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Neutrophil recruitment in mast cell-dependent inflammation: inhibitory mechanisms of glucocorticoids

Schramm, R and Thorlacius, Henrik LU (2004) In Inflammation Research1995-01-01+01:00 53(12). p.644-652
Abstract
Mast cells are strategically localized along the microvasculature in tissues in close contact with the external environment, such as the skin, lung and intestines. By releasing a multi-faceted spectrum of proinflammatory mediators, such as cytokines and chemokines, mast cells have the capacity to coordinate trafficking of leukocytes. Mast cells play a pathophysiological role in numerous inflammatory diseases as diverse as hypersensitivity reactions, ischemia/reperfusion injury and rheumatoid arthritis. On the other hand, mast cells act also as tissue sentinels and are critically involved in the host defensive response against microbial infection by stimulating neutrophil recruitment. Glucocorticoids are powerful agents frequently used in... (More)
Mast cells are strategically localized along the microvasculature in tissues in close contact with the external environment, such as the skin, lung and intestines. By releasing a multi-faceted spectrum of proinflammatory mediators, such as cytokines and chemokines, mast cells have the capacity to coordinate trafficking of leukocytes. Mast cells play a pathophysiological role in numerous inflammatory diseases as diverse as hypersensitivity reactions, ischemia/reperfusion injury and rheumatoid arthritis. On the other hand, mast cells act also as tissue sentinels and are critically involved in the host defensive response against microbial infection by stimulating neutrophil recruitment. Glucocorticoids are powerful agents frequently used in mast cell-dependent diseases, although the anti-inflammatory mechanisms of these compounds are not completely understood at present. In order to circumvent steroid-associated side-effects and develop more specific therapeutics, numerous studies have examined the mechanisms underlying glucocorticoid inhibition of mast cell-dependent neutrophil recruitment. Based on recent findings, it may be suggested that glucocorticoids selectively inhibit the expression and function of certain adhesion molecules and chemokines. This review summarizes current insights into the underlying mechanisms of mast cell-regulated tissue accumulation of neutrophils and the inhibitory effects of glucocorticoids. (Less)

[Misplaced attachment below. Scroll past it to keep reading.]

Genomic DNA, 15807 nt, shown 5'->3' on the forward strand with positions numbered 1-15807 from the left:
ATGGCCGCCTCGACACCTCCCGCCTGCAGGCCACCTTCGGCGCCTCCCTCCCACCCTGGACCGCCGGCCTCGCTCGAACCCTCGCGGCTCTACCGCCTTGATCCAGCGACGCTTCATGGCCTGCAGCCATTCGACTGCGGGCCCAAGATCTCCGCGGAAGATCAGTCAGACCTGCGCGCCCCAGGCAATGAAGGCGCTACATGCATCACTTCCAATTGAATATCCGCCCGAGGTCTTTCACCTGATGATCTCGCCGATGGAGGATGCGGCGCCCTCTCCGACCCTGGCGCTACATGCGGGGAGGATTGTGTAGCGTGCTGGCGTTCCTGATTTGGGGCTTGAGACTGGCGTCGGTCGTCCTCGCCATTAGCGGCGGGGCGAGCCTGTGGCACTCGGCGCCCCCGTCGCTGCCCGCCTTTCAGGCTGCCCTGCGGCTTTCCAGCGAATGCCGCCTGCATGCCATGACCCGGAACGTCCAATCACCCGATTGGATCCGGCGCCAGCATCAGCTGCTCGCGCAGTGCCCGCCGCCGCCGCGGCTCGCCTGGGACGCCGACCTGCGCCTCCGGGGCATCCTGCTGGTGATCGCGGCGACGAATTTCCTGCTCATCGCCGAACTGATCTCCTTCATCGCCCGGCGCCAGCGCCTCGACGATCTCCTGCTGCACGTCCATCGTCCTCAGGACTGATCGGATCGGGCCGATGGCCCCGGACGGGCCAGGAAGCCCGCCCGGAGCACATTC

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author
organization
publishing date
type
Contribution to journal
publication status
published
subject
in
Inflammation Research1995-01-01+01:00
volume
53
issue
12
pages
644 - 652
publisher
Birkhaüser
external identifiers
  • wos:000226061300001
  • pmid:15654511
  • scopus:12944278742
ISSN
1420-908X
DOI
10.1007/s00011-004-1307-8
language
English
LU publication?
yes
id
26822957-63ab-42ba-a619-485d74514c5e (old id 257963)
date added to LUP
2007-10-26 13:39:57
date last changed
2017-07-23 03:54:27
@article{26822957-63ab-42ba-a619-485d74514c5e,
  abstract     = {Mast cells are strategically localized along the microvasculature in tissues in close contact with the external environment, such as the skin, lung and intestines. By releasing a multi-faceted spectrum of proinflammatory mediators, such as cytokines and chemokines, mast cells have the capacity to coordinate trafficking of leukocytes. Mast cells play a pathophysiological role in numerous inflammatory diseases as diverse as hypersensitivity reactions, ischemia/reperfusion injury and rheumatoid arthritis. On the other hand, mast cells act also as tissue sentinels and are critically involved in the host defensive response against microbial infection by stimulating neutrophil recruitment. Glucocorticoids are powerful agents frequently used in mast cell-dependent diseases, although the anti-inflammatory mechanisms of these compounds are not completely understood at present. In order to circumvent steroid-associated side-effects and develop more specific therapeutics, numerous studies have examined the mechanisms underlying glucocorticoid inhibition of mast cell-dependent neutrophil recruitment. Based on recent findings, it may be suggested that glucocorticoids selectively inhibit the expression and function of certain adhesion molecules and chemokines. This review summarizes current insights into the underlying mechanisms of mast cell-regulated tissue accumulation of neutrophils and the inhibitory effects of glucocorticoids.},
  author       = {Schramm, R and Thorlacius, Henrik},
  issn         = {1420-908X},
  language     = {eng},
  number       = {12},
  pages        = {644--652},
  publisher    = {Birkhaüser},
  series       = {Inflammation Research1995-01-01+01:00},
  title        = {Neutrophil recruitment in mast cell-dependent inflammation: inhibitory mechanisms of glucocorticoids},
  url          = {http://dx.doi.org/10.1007/s00011-004-1307-8},
  volume       = {53},
  year         = {2004},
}